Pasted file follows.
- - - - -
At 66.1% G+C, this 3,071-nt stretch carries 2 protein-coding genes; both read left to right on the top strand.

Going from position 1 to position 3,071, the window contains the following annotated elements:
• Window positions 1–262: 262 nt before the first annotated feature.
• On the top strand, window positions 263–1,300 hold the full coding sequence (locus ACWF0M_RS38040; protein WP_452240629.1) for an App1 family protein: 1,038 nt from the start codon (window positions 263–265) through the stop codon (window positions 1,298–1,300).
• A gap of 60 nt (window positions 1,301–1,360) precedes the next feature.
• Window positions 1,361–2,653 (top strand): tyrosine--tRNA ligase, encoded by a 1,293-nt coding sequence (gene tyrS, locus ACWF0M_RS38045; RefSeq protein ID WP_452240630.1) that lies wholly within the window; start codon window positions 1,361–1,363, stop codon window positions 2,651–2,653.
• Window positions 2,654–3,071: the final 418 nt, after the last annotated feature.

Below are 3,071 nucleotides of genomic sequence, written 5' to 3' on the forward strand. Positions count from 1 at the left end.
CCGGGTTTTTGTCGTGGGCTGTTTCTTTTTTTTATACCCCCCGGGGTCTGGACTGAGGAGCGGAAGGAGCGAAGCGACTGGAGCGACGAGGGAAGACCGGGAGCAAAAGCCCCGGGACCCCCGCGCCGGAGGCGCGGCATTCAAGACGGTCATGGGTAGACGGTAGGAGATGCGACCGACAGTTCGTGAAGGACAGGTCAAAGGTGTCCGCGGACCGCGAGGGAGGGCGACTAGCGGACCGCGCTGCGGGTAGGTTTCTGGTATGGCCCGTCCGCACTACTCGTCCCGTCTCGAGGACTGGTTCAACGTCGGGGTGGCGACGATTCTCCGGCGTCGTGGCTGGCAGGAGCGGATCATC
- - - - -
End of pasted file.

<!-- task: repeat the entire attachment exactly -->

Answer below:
At 66.1% G+C, this 3,071-nt stretch carries 2 protein-coding genes; both read left to right on the top strand.

Going from position 1 to position 3,071, the window contains the following annotated elements:
• Window positions 1–262: 262 nt before the first annotated feature.
• On the top strand, window positions 263–1,300 hold the full coding sequence (locus ACWF0M_RS38040; protein WP_452240629.1) for an App1 family protein: 1,038 nt from the start codon (window positions 263–265) through the stop codon (window positions 1,298–1,300).
• A gap of 60 nt (window positions 1,301–1,360) precedes the next feature.
• Window positions 1,361–2,653 (top strand): tyrosine--tRNA ligase, encoded by a 1,293-nt coding sequence (gene tyrS, locus ACWF0M_RS38045; RefSeq protein ID WP_452240630.1) that lies wholly within the window; start codon window positions 1,361–1,363, stop codon window positions 2,651–2,653.
• Window positions 2,654–3,071: the final 418 nt, after the last annotated feature.

Below are 3,071 nucleotides of genomic sequence, written 5' to 3' on the forward strand. Positions count from 1 at the left end.
CCGGGTTTTTGTCGTGGGCTGTTTCTTTTTTTTATACCCCCCGGGGTCTGGACTGAGGAGCGGAAGGAGCGAAGCGACTGGAGCGACGAGGGAAGACCGGGAGCAAAAGCCCCGGGACCCCCGCGCCGGAGGCGCGGCATTCAAGACGGTCATGGGTAGACGGTAGGAGATGCGACCGACAGTTCGTGAAGGACAGGTCAAAGGTGTCCGCGGACCGCGAGGGAGGGCGACTAGCGGACCGCGCTGCGGGTAGGTTTCTGGTATGGCCCGTCCGCACTACTCGTCCCGTCTCGAGGACTGGTTCAACGTCGGGGTGGCGACGATTCTCCGGCGTCGTGGCTGGCAGGAGCGGATCATC